This weekend, we welcome the highly anticipated Western The Magnificent Seven and watch Andy Samberg as a bizarre bird in Storks and Nick Jonas dive into bully-hazing rituals in Goat. All will be showing just down the street from you, Denver!
Here are the five best film openings to indulge in this weekend. Click the movie title to read our condensed reviews and find out where each film is playing.
1. The Magnificent Seven
"Look, if you're not stirred by the sight of Denzel Washington, clad in head-to-toe black, riding a black stallion over dunes and bluffs and right up to the saloon of some two-bit frontier town — well, maybe the movies just aren't for you. For about 30 seconds, characters in this brutal, occasionally stirring Magnificent Seven remake squawk about its central badass being black. Then out come the guns, and they don't squawk no more. It's Denzel's movie." Continue reading.
"Pasolini's Salò meets red Solo cups in Goat, Andrew Neel's deep, dank dive into the depravities of frat pledging that operates as its own kind of hazing ritual. Points are made and lessons imparted with all the subtlety and finesse of a Greek paddle to the head. Based on Brad Land's 2004 memoir of the same name (which I haven't read), Goat opens with its best scene: A dozen or so young white guys, all stripped to the waist, move silently in slo-mo, their actions accompanied by a dark-ambient score. Some clap hands; others are shouting, their neck tendons strained; many look downward, fixated on something or someone offscreen. That we're never sure what they're so focused on — are they cheering on the football team or revving up for a bukkake party? — only adds to the terror generated by this scalding image of toxic masculinity." Continue reading.
3. White Girl
"It's hard to watch White Girl without experiencing a creeping sense of anxiety. Loosely based on the adolescent life of writer/director Elizabeth Wood, the film follows Leah (Morgan Saylor), a college student who parties all night and snorts prodigious amounts of cocaine. She and her roommate, Katie (India Menuez), live in Ridgewood, Queens as members of the hipster gentrification class. Early on Leah meets Blue (Brian Marc), a drug dealer hanging outside her apartment, and the two begin the tumultuous relationship that drives the narrative as they party, fuck and push the product. Blue doesn't seem too much like the usual movie cliché of a hustler (though plenty of stereotypes can be found in his orbit) — he has a delicate quality and is less wild than his girlfriend." Continue reading.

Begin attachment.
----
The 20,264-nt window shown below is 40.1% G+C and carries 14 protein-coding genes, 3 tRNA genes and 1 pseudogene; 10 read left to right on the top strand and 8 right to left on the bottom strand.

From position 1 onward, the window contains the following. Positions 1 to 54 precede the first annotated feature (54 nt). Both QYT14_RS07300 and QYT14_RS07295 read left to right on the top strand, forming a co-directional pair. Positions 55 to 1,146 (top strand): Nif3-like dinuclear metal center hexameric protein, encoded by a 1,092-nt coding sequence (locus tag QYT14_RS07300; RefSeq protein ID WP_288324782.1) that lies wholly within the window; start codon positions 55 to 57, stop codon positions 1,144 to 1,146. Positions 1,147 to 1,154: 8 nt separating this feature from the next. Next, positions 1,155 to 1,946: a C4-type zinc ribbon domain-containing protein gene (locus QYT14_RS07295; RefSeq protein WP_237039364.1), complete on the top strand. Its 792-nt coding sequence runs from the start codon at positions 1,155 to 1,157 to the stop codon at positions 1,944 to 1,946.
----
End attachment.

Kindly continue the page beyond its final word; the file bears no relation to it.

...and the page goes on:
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"In this age of billion-dollar, candy-colored, fully digital child-distraction movie-making, the new chatty-animal adventure comedy Storks wouldn't have to be good in any way to be wildly profitable. It often is good, though, hilariously so, its too-familiar misfits-become-a-family storyline enlivened by flights of lavish comic invention. Its set pieces, especially a howler about a pack of wolves going gaga for a plumply adorable human baby, live up to the last-century promise of the WB logo that opens the film. At its best, as when lead stork Junior (Andy Samberg) face-plants again and again into sheets of glass that birds simply cannot see, this shit is looney tunes." Continue reading.
5. The Dressmaker
"A woman wears sunglasses, a tight red dress, matching long gloves and red lipstick. She stands and smokes a cigarette, ostensibly watching a rugby game, but really the players are watching her, fumbling their footwork, and it's exactly the effect she desires. This early scene, with its shifting gazes and splash of lurid color, suggests a film that might be fun and provocative. Unfortunately, The Dressmaker does not deliver on this early promise." Continue reading.